FTSE 100 rises after BoE's new rescue measures, midcaps stuck in the red

By Sruthi Shankar
A man wearing a protective face mask walks past the London Stock Exchange Group building in the City of London financial district, whilst British stocks tumble as investors fear that the coronavirus outbreak could stall the global economy, in London

By Sruthi Shankar

(Reuters) - Britain's top shares ended a volatile session higher on Thursday after the Bank of England cut interest rates to a record low and ramped up its bond-buying programme in a bid to rescue the economy from the coronavirus crisis.

After wild swings earlier in the day, the blue-chip FTSE 100 <.FTSE> rose 1.4%, with big dollar earners such as Diageo <DGE.L>, Royal Dutch Shell <RDSa.L> and AstraZeneca <AZN.L> providing the biggest boost, even as the pound recovered from a 35-year low. [GBP/]

The central bank cut interest rates to 0.1%, its second emergency rate cut in just over a week, and promised 200 billion pounds of additional bond purchases, and at a much faster pace than normal.

The moves follow similar drastic measures by other central banks and governments, including a 330 billion-pound stimulus package from the UK government earlier this week, to inject liquidity into markets and stem an economic slowdown, which many fear may have already pushed the global economy into a short slump.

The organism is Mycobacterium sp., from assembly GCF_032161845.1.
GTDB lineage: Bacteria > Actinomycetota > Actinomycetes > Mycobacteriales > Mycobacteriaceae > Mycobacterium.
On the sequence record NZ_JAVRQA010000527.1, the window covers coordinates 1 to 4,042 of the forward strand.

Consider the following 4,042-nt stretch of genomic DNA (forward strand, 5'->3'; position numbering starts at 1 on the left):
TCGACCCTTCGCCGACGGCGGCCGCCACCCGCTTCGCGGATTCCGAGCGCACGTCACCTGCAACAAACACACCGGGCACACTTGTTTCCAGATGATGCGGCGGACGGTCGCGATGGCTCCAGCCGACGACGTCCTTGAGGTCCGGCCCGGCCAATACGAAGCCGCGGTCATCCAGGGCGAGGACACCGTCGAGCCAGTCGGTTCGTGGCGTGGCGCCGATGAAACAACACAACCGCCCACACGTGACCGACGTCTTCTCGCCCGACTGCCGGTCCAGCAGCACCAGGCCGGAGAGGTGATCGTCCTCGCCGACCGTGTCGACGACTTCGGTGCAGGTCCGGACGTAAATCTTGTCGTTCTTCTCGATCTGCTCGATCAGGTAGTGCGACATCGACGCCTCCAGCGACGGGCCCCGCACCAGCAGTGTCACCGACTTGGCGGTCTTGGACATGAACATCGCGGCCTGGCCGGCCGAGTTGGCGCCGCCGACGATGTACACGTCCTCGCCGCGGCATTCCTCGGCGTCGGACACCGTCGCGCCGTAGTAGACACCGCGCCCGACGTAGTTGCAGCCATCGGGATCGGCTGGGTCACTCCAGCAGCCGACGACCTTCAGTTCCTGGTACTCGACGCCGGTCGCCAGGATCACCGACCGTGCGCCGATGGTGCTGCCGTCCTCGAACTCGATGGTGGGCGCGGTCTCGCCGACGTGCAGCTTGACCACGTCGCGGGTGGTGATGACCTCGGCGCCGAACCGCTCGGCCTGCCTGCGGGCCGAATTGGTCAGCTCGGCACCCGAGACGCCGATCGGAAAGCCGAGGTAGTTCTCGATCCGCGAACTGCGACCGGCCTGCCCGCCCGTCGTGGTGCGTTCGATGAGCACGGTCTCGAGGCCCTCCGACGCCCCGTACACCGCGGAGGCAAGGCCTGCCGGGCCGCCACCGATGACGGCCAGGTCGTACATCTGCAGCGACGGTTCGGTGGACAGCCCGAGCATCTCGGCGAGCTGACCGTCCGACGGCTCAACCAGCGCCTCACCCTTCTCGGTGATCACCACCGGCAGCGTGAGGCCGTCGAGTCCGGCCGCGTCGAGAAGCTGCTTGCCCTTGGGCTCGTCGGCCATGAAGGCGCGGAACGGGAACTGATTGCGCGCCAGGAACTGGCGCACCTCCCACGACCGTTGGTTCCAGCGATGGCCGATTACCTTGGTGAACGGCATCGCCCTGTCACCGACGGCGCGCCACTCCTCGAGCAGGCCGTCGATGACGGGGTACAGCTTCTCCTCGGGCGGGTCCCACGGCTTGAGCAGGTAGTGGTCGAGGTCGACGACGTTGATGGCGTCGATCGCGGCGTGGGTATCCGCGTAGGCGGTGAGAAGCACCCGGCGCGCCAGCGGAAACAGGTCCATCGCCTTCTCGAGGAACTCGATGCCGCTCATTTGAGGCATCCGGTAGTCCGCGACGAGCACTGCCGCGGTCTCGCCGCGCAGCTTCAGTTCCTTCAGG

"We would not be surprised if the BoE's announcement prepares the ground for more fiscal announcements soon," Citigroup's Christian Schulz wrote in a note.

"We expect further programmes to absorb households' income losses due to the COVID-19 crisis and eventually also stimulus and debt forgiveness for companies."

The announcement, however, failed to pull midcap stocks out of their misery. The FTSE Mid 250 index <.FTMC> dropped 1.4% for its eleventh day of losses after Prime Minister Boris Johnson enforced tougher measures to contain the virus.

"This (stimulus measures) will help at the margin, particularly the fiscal spend, if they can find a way to get the money to businesses and individuals," a fund manager at a UK- based asset manager said.

"For confidence to meaningfully turn more positive, we need to see the rate of infection slow in Western markets."

Shares in homebuilder Crest Nicholson <CRST.L> slumped 30% after it cancelled payment of its final dividend along with financial forecasts for 2020.

Fashion retailer Joules Group <JOUL.L> and gambling software maker Playtech <PTEC.L> also announced similar measures.

A leading ventilator manufacturer, Hamilton Medical, told Reuters that Britain faces a "massive shortage" of the ventilators that will be needed to treat critically ill patients suffering from coronavirus.

Luxury brand Burberry Group <BRBY.L> warned that sales in the final weeks of March would plunge by around 70% to 80% compared to last year.

Pub operator Young & Co's Brewery Plc <YNGa.L> fell 5.2% after it said that the closure of some or all of its pubs for at least a short period was "imminent".

Next <NXT.L> rose 5.3% after the clothing retailer said it could sustain a hit from the coronavirus outbreak of more than 1 billion pounds ($1.2 billion) without exceeding its debt and bank facilities.


(Reporting by Sruthi Shankar and Devik Jain in Bengaluru; Editing by Bernard Orr, Saumyadeb Chakrabarty, Kirsten Donovan)